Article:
“Drinkin’ With Me” is a rollicking, hell-raising drinking song. Don’t worry it isn’t a drinking just to drink song, like many mainstream country songs. As the man in the song says, he’s been working his ass all week and his woman is gone, so he needs to blow off some steam. Also I would like to point out there’s a subtle line about how he isn’t going to drive his truck, since drunk driving isn’t responsible. You hear that Tyler Farr? The piano, pedal steel guitar and violins drive this upbeat track. This is the kind of song that makes you want to get up and move your feet. It sounds exactly like something Dwight Yoakam would record, who I think Pardi has some similarities with. This is one of my favorite tracks on the EP.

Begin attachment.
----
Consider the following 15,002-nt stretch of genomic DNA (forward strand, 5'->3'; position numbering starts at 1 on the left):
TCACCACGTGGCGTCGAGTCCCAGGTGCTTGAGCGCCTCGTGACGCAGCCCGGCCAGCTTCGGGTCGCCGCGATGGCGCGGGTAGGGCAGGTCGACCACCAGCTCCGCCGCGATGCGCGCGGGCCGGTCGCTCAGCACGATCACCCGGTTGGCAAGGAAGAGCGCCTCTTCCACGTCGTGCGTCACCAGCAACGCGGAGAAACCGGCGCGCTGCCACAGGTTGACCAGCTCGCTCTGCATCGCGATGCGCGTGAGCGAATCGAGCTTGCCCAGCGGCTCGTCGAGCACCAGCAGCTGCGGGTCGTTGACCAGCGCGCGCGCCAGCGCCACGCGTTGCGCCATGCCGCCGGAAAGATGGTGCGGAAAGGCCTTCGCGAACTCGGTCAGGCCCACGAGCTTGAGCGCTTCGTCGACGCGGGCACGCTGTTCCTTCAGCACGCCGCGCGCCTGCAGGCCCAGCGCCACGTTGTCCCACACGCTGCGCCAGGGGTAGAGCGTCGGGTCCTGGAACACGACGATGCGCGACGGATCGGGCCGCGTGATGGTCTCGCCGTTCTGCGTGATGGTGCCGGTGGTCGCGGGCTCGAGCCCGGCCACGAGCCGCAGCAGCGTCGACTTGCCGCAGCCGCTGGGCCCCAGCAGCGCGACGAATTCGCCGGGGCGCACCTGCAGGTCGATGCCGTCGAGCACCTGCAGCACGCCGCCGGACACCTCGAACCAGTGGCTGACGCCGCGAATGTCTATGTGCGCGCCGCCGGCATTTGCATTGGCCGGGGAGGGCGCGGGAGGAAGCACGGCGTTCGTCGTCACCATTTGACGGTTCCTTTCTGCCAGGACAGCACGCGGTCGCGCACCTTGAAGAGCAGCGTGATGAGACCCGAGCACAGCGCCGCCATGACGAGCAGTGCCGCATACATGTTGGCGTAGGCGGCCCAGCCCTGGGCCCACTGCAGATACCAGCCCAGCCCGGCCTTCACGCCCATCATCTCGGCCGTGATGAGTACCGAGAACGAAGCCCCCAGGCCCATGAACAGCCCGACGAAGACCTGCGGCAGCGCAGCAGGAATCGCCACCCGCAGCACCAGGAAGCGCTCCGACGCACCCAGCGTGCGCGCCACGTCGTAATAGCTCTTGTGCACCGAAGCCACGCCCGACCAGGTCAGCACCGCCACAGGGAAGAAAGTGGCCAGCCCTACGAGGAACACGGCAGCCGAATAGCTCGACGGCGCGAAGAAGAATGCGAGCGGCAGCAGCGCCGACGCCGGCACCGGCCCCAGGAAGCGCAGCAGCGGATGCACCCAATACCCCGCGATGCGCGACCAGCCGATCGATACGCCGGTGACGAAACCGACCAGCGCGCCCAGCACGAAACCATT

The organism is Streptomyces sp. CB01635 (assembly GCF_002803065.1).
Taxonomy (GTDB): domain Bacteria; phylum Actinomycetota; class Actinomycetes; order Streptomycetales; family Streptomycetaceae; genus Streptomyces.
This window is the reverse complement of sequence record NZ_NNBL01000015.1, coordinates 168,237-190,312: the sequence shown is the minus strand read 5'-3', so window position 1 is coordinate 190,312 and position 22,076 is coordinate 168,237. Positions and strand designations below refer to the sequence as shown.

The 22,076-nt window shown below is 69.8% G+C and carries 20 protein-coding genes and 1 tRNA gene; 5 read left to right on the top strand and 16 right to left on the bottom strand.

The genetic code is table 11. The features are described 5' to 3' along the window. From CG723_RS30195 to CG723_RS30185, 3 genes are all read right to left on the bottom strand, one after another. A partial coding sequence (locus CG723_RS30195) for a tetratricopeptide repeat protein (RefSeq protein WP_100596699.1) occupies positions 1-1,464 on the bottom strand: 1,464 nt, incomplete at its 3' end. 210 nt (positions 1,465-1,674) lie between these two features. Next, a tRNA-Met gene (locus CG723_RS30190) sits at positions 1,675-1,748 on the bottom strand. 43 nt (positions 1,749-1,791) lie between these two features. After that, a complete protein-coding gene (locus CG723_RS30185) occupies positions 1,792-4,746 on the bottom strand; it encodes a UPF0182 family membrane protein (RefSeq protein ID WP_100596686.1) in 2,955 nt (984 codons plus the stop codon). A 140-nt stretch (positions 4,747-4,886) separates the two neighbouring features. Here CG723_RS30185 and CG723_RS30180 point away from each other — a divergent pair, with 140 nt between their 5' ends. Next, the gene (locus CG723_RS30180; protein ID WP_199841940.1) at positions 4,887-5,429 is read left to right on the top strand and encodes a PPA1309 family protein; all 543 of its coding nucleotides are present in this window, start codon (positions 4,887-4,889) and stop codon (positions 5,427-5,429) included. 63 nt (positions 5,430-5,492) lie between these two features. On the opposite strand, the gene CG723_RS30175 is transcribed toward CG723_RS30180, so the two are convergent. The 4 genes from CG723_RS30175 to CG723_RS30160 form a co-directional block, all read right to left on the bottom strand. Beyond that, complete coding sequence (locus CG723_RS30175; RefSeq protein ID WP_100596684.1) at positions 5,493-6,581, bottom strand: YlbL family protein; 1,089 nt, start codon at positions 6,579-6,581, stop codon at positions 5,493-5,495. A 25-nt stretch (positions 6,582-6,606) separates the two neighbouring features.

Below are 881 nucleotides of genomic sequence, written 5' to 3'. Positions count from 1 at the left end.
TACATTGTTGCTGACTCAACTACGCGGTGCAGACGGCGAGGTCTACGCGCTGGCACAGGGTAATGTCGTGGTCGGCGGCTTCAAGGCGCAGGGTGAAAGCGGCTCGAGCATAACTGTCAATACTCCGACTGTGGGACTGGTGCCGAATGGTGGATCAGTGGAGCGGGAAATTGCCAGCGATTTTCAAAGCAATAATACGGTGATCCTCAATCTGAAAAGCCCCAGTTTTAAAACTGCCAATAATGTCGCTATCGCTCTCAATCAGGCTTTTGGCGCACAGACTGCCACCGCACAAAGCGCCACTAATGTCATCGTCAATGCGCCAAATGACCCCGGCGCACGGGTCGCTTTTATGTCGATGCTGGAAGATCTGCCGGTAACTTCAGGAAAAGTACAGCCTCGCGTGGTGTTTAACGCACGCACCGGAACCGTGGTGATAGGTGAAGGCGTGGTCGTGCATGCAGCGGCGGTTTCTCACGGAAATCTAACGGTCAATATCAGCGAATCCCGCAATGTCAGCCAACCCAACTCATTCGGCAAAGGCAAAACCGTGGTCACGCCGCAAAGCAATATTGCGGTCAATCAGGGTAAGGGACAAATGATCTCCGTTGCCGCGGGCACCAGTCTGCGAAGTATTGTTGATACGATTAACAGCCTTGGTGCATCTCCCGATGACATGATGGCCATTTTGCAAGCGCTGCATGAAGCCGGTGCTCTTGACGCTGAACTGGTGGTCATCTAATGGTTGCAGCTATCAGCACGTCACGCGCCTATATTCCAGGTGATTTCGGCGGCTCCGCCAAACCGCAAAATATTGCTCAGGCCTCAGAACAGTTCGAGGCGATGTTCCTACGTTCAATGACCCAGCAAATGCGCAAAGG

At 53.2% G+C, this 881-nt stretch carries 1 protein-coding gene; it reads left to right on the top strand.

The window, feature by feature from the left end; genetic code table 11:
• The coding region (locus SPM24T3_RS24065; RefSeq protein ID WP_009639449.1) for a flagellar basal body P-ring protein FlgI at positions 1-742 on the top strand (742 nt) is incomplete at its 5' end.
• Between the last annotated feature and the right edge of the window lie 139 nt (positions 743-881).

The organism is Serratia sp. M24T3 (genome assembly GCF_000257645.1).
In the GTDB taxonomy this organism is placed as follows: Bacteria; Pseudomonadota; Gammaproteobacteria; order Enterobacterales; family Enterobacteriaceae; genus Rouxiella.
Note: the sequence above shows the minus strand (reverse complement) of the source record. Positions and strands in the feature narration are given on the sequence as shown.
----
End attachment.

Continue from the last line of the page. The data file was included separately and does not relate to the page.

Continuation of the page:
The next song is “Back on the Backroads,” which might make some listeners cringe when reading the title. But despite the bro-country themes present in the song, I don’t hate it. Remember what I said about Pardi being in the wrong time? Well this is definitely the case here, as I think this song would be viewed much more favorably before the bro-country era. I think what makes me not dislike this song is Pardi’s charismatic and great vocals along with once again great instrumentation, especially the fiddle play. I think Pardi is planning on releasing this as his next single and if it can get him on radio, then this song is palatable. Zac Brown Band used “Toes” to get airplay, so this could be Pardi’s “Toes” song. It’s the weakest track on the EP easily, but I find it to be decent and listenable.